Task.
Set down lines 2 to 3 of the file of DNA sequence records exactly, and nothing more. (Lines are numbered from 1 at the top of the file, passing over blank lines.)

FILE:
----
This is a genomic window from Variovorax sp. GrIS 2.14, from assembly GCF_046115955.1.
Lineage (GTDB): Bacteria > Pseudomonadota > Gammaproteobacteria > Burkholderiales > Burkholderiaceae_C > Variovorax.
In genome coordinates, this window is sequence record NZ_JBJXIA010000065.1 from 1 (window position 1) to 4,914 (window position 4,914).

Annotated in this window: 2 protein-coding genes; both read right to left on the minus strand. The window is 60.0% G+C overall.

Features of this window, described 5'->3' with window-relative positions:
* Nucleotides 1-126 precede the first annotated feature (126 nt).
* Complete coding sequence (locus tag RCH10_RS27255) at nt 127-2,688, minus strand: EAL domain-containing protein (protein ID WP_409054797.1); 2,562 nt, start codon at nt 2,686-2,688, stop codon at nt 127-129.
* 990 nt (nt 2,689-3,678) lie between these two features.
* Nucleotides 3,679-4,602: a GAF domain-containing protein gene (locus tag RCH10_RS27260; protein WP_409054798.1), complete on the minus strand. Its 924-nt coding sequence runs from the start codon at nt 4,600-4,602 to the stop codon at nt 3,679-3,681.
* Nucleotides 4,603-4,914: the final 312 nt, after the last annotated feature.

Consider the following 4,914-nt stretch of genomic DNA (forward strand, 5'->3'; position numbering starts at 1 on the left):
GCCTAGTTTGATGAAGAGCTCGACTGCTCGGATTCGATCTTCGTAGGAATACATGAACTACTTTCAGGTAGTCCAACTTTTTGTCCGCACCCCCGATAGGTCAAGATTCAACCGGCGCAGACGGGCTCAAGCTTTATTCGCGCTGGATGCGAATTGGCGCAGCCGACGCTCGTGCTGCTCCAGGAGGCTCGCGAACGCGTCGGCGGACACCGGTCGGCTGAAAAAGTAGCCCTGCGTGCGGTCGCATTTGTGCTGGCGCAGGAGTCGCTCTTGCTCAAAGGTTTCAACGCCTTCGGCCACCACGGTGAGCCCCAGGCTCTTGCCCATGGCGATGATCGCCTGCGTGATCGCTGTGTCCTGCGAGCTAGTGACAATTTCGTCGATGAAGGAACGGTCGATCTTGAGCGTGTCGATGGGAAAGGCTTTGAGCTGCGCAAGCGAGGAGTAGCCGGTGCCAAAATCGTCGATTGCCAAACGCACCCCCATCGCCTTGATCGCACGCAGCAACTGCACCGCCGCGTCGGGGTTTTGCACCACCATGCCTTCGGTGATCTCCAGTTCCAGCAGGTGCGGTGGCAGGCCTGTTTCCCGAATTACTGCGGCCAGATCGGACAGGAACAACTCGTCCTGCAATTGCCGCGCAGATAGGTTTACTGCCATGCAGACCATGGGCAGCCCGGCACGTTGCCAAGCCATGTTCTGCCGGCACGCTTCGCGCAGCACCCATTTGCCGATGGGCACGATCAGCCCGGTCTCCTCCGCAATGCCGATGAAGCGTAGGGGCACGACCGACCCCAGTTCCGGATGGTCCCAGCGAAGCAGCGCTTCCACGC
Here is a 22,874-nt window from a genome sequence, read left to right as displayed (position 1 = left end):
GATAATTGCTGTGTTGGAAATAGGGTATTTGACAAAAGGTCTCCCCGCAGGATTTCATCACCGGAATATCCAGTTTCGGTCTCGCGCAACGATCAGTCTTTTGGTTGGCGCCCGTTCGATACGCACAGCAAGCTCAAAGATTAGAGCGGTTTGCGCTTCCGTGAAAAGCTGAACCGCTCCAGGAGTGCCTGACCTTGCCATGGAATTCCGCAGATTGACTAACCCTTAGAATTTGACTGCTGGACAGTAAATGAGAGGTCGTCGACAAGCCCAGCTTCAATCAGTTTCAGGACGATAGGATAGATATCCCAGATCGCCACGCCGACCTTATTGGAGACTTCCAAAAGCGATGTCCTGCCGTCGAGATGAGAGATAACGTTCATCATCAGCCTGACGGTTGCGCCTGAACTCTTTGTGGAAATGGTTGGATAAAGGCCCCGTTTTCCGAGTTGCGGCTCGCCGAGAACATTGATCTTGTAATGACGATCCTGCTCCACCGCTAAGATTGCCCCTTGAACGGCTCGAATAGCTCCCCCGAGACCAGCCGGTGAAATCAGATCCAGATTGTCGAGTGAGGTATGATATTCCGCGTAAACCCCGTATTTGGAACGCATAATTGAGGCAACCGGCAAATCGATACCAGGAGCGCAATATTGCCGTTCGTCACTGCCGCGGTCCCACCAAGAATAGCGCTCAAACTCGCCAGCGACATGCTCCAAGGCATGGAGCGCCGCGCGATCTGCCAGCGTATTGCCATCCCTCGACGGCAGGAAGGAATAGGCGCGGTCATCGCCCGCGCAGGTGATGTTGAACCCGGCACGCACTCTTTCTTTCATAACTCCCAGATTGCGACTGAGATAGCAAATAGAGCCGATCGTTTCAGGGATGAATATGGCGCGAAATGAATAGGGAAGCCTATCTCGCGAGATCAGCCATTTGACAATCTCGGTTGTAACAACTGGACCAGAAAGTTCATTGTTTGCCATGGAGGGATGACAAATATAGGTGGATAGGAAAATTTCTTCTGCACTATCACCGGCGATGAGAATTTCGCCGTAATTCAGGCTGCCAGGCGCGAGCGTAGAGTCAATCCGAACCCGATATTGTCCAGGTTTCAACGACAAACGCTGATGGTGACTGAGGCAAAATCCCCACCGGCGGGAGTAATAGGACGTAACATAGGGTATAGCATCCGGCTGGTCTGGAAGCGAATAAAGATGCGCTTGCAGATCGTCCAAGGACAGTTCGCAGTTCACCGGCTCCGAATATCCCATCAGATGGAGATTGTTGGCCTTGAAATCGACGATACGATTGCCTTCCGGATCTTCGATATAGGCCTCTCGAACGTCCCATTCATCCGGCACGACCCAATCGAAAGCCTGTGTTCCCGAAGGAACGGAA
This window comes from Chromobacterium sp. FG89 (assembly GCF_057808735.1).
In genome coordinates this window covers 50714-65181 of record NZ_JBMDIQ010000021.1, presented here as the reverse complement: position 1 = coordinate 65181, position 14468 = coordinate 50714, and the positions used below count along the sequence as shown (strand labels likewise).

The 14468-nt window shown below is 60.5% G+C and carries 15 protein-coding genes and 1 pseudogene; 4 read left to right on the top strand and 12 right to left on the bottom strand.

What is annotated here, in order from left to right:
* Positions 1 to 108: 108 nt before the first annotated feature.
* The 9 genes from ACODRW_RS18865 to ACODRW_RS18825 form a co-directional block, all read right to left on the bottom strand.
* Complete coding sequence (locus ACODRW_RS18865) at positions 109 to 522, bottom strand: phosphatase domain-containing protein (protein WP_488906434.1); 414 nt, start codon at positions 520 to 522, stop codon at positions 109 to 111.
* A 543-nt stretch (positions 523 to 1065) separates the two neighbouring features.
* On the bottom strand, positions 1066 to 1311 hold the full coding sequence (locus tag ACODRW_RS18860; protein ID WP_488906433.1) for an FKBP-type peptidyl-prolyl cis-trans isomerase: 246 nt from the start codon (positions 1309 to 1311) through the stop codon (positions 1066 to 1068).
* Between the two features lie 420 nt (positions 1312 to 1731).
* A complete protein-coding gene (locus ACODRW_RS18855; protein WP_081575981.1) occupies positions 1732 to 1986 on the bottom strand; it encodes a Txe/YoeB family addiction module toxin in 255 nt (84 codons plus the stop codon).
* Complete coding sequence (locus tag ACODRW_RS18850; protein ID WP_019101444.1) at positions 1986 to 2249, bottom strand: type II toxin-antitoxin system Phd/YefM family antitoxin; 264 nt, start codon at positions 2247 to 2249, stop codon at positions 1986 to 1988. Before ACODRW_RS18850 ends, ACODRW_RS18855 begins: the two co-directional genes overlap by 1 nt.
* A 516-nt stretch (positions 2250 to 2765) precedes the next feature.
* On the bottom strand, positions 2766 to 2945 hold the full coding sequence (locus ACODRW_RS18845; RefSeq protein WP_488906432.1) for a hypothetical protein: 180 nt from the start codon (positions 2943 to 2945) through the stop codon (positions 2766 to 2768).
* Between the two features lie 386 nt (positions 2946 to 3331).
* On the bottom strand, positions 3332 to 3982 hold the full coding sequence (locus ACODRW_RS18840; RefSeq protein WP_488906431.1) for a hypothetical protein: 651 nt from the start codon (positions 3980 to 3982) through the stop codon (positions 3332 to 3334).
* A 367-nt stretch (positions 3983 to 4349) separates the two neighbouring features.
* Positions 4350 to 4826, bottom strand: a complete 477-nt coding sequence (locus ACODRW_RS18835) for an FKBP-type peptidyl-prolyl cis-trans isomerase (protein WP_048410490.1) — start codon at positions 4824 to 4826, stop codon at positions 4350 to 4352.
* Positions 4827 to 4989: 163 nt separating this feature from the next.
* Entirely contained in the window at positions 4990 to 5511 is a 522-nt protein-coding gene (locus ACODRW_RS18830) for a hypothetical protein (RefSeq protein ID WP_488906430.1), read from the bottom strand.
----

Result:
Lineage (GTDB): Bacteria > Pseudomonadota > Gammaproteobacteria > Burkholderiales > Burkholderiaceae_C > Variovorax.
In genome coordinates, this window is sequence record NZ_JBJXIA010000065.1 from 1 (window position 1) to 4,914 (window position 4,914).